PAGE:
Showing 16 posts tagged Nicholas Cryder
If you ever wondered what I looked like as a kid.
Grouchy water this morning.
Morning at Goose Lake, Beartooth Mountains of Montana.
The summer that refused to die.
Stalking the final days of summer.
Some dreams float, and float fast. (Set 2 of 2 - click to enlarge)
Some dreams float, and float fast. (Set 1 of 2 - click to enlarge)
This is a concept kayak I created as a study between the best traits of a standup paddle board, a surf board, and a sit-on-top kayak utilizing the Hobie Mirage drive for propulsion.
She is intended for going faster, farther. Total length is 18’6” with a plumb bow and a displacement style hull that tapers back to sup style boxed rails for hooking up with ocean swell. Beam is 22” wide, and she weighs in just over 35 pounds fully rigged. The boat has a carbon skin and an EPS core with a 1/4” carbon stringer for rigidity.
Lashing points are fashioned from surf leash and resin plugs for incredible strength and ease of use. The rudder utilizes a control mechanism from a Hobie i12 (shown elsewhere in my photos).
The artwork, illustrated by myself, is a rather determined octopus who once he latches onto something, refuses to let go. The entire project took a little under six months of burning night and weekend minutes to complete.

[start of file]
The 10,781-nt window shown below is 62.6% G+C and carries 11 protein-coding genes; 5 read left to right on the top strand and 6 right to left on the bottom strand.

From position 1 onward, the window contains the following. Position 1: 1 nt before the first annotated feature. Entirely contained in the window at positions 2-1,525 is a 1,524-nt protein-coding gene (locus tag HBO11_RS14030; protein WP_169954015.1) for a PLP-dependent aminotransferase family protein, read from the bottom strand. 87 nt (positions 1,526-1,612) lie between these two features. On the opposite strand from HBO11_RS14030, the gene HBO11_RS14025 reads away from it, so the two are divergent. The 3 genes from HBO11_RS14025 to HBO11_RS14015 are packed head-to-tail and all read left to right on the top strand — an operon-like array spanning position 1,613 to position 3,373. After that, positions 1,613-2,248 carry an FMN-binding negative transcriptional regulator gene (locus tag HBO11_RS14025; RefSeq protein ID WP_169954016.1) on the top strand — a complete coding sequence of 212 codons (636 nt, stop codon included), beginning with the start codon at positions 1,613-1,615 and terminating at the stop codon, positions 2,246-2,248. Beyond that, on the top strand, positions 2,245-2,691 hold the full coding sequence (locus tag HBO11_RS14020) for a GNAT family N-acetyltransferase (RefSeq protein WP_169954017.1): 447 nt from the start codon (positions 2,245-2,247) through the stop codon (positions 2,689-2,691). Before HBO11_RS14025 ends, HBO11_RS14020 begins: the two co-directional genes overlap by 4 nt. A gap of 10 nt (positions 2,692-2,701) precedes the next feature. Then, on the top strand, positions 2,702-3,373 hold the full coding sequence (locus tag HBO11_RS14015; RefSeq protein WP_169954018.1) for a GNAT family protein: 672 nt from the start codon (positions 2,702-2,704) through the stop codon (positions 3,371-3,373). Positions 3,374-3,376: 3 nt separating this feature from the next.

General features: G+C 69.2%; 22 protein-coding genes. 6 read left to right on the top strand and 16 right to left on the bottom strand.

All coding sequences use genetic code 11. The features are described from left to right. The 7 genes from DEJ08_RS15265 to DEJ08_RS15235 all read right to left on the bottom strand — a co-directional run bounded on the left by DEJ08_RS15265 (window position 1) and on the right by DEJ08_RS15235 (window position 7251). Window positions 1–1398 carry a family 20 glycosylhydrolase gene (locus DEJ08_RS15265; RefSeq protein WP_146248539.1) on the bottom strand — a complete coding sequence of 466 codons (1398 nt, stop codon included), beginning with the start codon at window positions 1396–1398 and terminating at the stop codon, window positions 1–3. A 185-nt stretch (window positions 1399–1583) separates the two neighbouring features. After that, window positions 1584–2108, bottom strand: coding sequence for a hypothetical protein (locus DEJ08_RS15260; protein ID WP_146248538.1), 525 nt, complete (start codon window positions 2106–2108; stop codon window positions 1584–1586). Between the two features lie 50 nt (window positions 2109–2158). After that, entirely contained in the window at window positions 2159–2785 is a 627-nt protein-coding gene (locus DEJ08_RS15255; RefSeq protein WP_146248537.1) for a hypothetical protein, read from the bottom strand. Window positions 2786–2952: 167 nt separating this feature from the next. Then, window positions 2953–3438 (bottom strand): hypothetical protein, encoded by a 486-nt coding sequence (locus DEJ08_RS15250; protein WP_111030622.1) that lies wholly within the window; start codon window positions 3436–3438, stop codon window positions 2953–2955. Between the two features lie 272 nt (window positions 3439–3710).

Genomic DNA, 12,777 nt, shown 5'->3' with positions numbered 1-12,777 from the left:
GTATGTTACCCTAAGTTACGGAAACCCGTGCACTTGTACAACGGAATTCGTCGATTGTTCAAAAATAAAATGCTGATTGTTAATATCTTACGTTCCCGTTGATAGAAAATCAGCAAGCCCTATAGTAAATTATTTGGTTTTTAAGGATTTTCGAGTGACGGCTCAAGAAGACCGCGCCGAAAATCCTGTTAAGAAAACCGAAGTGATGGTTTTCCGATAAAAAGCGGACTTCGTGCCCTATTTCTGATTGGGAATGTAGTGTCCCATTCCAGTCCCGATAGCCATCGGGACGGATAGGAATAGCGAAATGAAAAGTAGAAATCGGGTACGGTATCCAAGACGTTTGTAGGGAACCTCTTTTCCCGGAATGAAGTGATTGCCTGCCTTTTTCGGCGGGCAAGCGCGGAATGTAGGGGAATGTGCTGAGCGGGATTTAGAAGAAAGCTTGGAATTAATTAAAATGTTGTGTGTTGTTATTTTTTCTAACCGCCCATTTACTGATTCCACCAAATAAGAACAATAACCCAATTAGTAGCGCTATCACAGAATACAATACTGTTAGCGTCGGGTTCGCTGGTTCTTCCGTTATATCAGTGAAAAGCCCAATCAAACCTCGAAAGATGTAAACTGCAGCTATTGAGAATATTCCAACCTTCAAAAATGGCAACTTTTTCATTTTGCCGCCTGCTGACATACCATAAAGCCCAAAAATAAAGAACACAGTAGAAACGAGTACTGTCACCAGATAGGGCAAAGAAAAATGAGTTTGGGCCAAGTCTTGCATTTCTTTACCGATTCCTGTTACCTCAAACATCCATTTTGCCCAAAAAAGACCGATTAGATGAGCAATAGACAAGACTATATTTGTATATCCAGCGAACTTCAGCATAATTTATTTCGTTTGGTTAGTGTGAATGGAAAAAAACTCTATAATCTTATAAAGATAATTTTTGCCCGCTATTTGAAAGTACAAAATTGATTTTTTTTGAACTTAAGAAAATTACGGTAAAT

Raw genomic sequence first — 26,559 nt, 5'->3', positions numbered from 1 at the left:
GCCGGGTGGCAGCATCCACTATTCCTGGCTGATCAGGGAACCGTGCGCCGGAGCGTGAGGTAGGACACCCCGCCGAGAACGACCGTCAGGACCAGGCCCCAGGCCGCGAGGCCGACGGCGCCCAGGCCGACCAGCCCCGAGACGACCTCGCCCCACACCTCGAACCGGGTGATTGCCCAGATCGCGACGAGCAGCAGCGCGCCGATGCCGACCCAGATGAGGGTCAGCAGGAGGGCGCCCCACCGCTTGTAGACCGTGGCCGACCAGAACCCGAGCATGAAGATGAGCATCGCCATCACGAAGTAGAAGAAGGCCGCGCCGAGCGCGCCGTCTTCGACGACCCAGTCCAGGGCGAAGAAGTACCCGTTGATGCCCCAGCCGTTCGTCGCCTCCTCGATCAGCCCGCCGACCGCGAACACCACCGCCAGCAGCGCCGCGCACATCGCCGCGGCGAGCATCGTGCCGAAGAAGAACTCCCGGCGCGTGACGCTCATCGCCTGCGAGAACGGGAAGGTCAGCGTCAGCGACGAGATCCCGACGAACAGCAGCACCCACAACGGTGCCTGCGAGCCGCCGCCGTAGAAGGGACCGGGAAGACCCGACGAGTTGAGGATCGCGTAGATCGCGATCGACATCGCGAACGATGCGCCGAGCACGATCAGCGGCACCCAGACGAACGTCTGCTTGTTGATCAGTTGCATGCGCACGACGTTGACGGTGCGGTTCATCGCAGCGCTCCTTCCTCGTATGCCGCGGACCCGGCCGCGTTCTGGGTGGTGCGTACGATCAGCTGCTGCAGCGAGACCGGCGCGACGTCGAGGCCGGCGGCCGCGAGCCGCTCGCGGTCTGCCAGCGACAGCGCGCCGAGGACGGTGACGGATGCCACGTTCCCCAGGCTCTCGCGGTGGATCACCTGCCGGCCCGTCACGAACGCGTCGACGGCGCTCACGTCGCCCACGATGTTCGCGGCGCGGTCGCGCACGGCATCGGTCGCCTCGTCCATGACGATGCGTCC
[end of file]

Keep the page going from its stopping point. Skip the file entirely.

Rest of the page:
25 miles into the wind and tide today. The good kind of punishment.
This lake has teeth.
Lake Chelan is 55 miles or so in length, and beyond the 25 mile marker has no vehicle roads or access and very little boat traffic. When the wind blows out of the North, it crushes down the lake surrounded by 8k to 9k feet of mountainous relief on either side. It is a beautiful lake, and very deep with stunningly clear water. It is not unreasonable on a calm day to have a sudden fear of heights when gazing into to the depths below as they plunge to almost 1,500 feet deep.
The lake is charming when calm (as evidenced by my previous posts from Lake Chelan), but committing when not. A simple 10 or 20 mph breeze gets funneled and amplified in a surreal way, creating disproportionately large wind waves at a rapid frequency. Waves from 6 to 8’ are not uncommon at any time of the year, and at certain times they may reach 10’ or greater. If you don’t like the ride, there are few places to get off.
On the 16th of June 2012 I headed from the southern end of the lake to Stehekin at the Northern end of the lake. Stehekin is a charming mountain town located in the Northern Cascades of Washington State, and is accessible only by foot over mountainous terrain, seaplane, boat, or in my case a Hobie inflatable kayak.
The plan was to meet my wife and daughter at a cabin and stay the night. The day started dead calm and warm, but I’ve read and seen enough of this lake to know better and packed a wetsuit, bivy bag and other emergency gear including a transponder beacon. The winds built gradually from 10, then 20, and upwards of 40 mph as I progressed. I found it taxing, and yet a suitable struggle to battle them for thirty plus miles in driving wind and rain. I arrived at Stehekin fatigued, but in high spirits and looking forward to a night in the cabin.
I am genuinely surprised I don’t see more posts about this grand treasure of lake, but on the other hand, buyer beware.
Go with the flow.
“You can only come to the morning through the shadows.” ~J.R.R. Tolkien
Kayaking with Gollum.